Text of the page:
24. Zhang S, Cherwinski H, Sedgwick JD, Phillips JH. Molecular mechanisms of CD200 inhibition of mast cell activation. J. Immunol. 2004;173:6786–6793. [PubMed]
25. Lemay S, Davidson D, Latour S, Veillette A. Dok-3, a novel adapter molecule involved in the negative regulation of immunoreceptor signaling. Mol. Cell Biol. 2000;20:2743–2754. [PMC free article] [PubMed]
26. Voulgaraki D, Mitnacht-Kraus R, Letarte M, Foster-Cuevas M, Brown MH, Barclay AN. Multivalent recombinant proteins for probing functions of leucocyte surface proteins such as the CD200 receptor. Immunology. 2005;115:337–346. [PubMed]
27. Clarkson NG, Simmonds SJ, Puklavec MJ, Brown MH. Direct and indirect interactions of the cytoplasmic region of CD244 (2B4) in mice and humans with FYN kinase. J. Biol. Chem. 2007;282:25385–25394. [PubMed]
28. Moffat J, Grueneberg DA, Yang X, Kim SY, Kloepfer AM, Hinkle G, Piqani B, Eisenhaure TM, Luo B, Grenier JK, Carpenter AE, Foo SY, Stewart SA, Stockwell BR, Hacohen N, Hahn WC, Lander ES, Sabatini DM, Root DE. A lentiviral RNAi library for human and mouse genes applied to an arrayed viral high-content screen. Cell. 2006;124:1283–1298. [PubMed]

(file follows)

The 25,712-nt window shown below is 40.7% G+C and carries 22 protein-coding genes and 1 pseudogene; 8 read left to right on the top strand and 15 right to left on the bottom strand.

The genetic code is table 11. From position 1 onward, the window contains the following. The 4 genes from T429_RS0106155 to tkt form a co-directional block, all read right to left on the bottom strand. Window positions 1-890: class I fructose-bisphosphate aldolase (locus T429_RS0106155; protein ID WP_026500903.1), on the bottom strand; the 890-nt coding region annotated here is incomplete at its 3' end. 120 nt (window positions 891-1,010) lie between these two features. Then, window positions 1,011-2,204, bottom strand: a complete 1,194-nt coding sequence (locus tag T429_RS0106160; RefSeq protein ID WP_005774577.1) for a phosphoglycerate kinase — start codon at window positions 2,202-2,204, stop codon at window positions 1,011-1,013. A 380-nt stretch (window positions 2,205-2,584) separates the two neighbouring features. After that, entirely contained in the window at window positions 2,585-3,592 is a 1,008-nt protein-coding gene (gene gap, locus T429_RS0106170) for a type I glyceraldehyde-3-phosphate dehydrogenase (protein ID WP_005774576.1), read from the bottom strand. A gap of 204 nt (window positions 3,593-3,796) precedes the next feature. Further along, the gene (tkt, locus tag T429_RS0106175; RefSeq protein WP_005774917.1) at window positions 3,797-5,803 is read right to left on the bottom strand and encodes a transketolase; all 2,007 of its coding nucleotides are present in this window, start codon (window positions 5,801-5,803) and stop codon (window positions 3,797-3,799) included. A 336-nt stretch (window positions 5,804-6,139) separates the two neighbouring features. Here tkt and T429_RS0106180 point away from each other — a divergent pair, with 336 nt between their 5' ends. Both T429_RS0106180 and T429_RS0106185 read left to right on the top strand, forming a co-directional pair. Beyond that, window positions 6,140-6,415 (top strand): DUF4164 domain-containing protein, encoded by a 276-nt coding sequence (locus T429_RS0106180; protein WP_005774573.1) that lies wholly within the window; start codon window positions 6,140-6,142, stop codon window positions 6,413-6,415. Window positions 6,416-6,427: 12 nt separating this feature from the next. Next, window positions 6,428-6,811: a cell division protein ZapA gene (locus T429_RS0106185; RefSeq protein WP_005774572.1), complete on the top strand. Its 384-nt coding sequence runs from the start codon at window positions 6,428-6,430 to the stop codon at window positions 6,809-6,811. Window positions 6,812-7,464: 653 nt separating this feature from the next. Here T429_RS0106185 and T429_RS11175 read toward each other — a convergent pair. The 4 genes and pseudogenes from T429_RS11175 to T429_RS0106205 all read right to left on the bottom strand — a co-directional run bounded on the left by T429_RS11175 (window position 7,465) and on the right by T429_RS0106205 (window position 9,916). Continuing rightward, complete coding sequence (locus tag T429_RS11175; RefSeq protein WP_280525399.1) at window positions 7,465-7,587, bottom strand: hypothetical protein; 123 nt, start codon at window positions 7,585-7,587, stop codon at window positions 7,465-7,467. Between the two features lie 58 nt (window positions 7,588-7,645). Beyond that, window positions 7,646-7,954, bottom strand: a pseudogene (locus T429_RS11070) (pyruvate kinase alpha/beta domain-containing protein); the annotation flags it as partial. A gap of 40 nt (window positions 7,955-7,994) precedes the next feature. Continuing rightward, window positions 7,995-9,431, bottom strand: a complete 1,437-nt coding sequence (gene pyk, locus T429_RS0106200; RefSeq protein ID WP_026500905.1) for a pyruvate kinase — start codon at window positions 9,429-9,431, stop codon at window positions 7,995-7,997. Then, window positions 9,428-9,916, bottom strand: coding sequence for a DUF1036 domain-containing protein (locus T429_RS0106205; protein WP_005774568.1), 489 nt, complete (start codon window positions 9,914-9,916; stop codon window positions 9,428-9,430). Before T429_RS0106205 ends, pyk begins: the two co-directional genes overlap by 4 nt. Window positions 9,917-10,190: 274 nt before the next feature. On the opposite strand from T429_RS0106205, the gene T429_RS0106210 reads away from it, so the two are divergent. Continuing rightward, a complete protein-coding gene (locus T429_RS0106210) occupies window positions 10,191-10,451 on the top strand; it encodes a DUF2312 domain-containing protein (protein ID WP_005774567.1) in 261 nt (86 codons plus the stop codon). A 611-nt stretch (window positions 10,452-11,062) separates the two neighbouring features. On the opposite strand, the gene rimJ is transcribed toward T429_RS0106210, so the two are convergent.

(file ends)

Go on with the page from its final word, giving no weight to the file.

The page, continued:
29. Jones NP, Peak J, Brader S, Eccles SA, Katan M. PLCgamma1 is essential for early events in integrin signalling required for cell motility. J. Cell Sci. 2005;118:2695–2706. [PubMed]
30. Mashima R, Hishida Y, Tezuka T, Yamanashi Y. The roles of Dok family adapters in immunoreceptor signaling. Immunol. Rev. 2009;232:273–285. [PubMed]
31. Reichman CT, Mayer BJ, Keshav S, Hanafusa H. The product of the cellular crk gene consists primarily of SH2 and SH3 regions. Cell Growth Differ. 1992;3:451–460. [PubMed]
32. ten Hoeve J, Morris C, Heisterkamp N, Groffen J. Isolation and chromosomal localization of CRKL, a human crk-like gene. Oncogene. 1993;8:2469–2474. [PubMed]
33. van Dijk TB, van Den Akker E, Amelsvoort MP, Mano H, Lowenberg B, von Lindern M. Stem cell factor induces phosphatidylinositol 3′-kinase-dependent Lyn/Tec/Dok-1 complex formation in hematopoietic cells. Blood. 2000;96:3406–3413. [PubMed]